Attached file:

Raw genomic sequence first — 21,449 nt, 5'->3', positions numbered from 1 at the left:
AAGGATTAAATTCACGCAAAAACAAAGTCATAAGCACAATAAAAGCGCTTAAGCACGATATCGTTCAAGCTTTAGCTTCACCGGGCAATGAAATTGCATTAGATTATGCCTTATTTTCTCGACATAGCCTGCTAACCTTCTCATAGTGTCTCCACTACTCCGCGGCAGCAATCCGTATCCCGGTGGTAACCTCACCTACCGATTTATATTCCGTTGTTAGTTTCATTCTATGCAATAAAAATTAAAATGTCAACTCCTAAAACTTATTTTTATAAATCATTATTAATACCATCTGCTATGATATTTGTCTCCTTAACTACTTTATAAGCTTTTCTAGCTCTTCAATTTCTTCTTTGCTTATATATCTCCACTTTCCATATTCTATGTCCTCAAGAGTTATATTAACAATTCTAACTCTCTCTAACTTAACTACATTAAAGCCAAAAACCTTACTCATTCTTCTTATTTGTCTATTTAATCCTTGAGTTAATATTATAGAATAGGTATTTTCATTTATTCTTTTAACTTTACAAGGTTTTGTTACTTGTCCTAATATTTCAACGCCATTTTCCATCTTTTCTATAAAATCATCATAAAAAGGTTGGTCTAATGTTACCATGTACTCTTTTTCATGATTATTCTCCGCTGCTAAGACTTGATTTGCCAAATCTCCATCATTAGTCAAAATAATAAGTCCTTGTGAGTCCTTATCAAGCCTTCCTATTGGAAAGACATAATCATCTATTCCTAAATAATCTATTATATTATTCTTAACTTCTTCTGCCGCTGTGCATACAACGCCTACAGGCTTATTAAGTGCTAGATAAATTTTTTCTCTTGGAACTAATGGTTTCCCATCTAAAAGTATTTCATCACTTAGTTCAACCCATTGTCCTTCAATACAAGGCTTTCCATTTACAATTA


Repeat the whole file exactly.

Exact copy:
Raw genomic sequence first — 21,449 nt, 5'->3', positions numbered from 1 at the left:
AAGGATTAAATTCACGCAAAAACAAAGTCATAAGCACAATAAAAGCGCTTAAGCACGATATCGTTCAAGCTTTAGCTTCACCGGGCAATGAAATTGCATTAGATTATGCCTTATTTTCTCGACATAGCCTGCTAACCTTCTCATAGTGTCTCCACTACTCCGCGGCAGCAATCCGTATCCCGGTGGTAACCTCACCTACCGATTTATATTCCGTTGTTAGTTTCATTCTATGCAATAAAAATTAAAATGTCAACTCCTAAAACTTATTTTTATAAATCATTATTAATACCATCTGCTATGATATTTGTCTCCTTAACTACTTTATAAGCTTTTCTAGCTCTTCAATTTCTTCTTTGCTTATATATCTCCACTTTCCATATTCTATGTCCTCAAGAGTTATATTAACAATTCTAACTCTCTCTAACTTAACTACATTAAAGCCAAAAACCTTACTCATTCTTCTTATTTGTCTATTTAATCCTTGAGTTAATATTATAGAATAGGTATTTTCATTTATTCTTTTAACTTTACAAGGTTTTGTTACTTGTCCTAATATTTCAACGCCATTTTCCATCTTTTCTATAAAATCATCATAAAAAGGTTGGTCTAATGTTACCATGTACTCTTTTTCATGATTATTCTCCGCTGCTAAGACTTGATTTGCCAAATCTCCATCATTAGTCAAAATAATAAGTCCTTGTGAGTCCTTATCAAGCCTTCCTATTGGAAAGACATAATCATCTATTCCTAAATAATCTATTATATTATTCTTAACTTCTTCTGCCGCTGTGCATACAACGCCTACAGGCTTATTAAGTGCTAGATAAATTTTTTCTCTTGGAACTAATGGTTTCCCATCTAAAAGTATTTCATCACTTAGTTCAACCCATTGTCCTTCAATACAAGGCTTTCCATTTACAATTA